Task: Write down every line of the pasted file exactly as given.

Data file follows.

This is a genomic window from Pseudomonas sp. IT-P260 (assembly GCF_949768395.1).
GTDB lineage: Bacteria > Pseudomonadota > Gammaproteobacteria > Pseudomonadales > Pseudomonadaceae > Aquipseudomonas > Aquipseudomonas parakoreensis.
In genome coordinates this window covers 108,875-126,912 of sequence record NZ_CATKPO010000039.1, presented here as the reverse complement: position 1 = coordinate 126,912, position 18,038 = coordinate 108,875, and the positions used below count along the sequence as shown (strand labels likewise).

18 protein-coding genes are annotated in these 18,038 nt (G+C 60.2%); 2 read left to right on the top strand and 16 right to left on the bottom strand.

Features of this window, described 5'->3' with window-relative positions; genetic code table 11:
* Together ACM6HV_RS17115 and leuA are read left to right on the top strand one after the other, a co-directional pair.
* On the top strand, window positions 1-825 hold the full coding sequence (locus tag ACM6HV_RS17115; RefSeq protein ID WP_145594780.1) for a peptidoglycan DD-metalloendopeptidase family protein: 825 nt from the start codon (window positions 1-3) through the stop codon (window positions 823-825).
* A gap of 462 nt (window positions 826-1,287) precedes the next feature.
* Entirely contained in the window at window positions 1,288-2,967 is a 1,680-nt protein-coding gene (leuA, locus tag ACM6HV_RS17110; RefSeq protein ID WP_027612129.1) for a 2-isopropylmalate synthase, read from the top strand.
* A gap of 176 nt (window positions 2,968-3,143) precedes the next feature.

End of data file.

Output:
This is a genomic window from Pseudomonas sp. IT-P260 (assembly GCF_949768395.1).
GTDB lineage: Bacteria > Pseudomonadota > Gammaproteobacteria > Pseudomonadales > Pseudomonadaceae > Aquipseudomonas > Aquipseudomonas parakoreensis.
In genome coordinates this window covers 108,875-126,912 of sequence record NZ_CATKPO010000039.1, presented here as the reverse complement: position 1 = coordinate 126,912, position 18,038 = coordinate 108,875, and the positions used below count along the sequence as shown (strand labels likewise).

18 protein-coding genes are annotated in these 18,038 nt (G+C 60.2%); 2 read left to right on the top strand and 16 right to left on the bottom strand.

Features of this window, described 5'->3' with window-relative positions; genetic code table 11:
* Together ACM6HV_RS17115 and leuA are read left to right on the top strand one after the other, a co-directional pair.
* On the top strand, window positions 1-825 hold the full coding sequence (locus tag ACM6HV_RS17115; RefSeq protein ID WP_145594780.1) for a peptidoglycan DD-metalloendopeptidase family protein: 825 nt from the start codon (window positions 1-3) through the stop codon (window positions 823-825).
* A gap of 462 nt (window positions 826-1,287) precedes the next feature.
* Entirely contained in the window at window positions 1,288-2,967 is a 1,680-nt protein-coding gene (leuA, locus tag ACM6HV_RS17110; RefSeq protein ID WP_027612129.1) for a 2-isopropylmalate synthase, read from the top strand.
* A gap of 176 nt (window positions 2,968-3,143) precedes the next feature.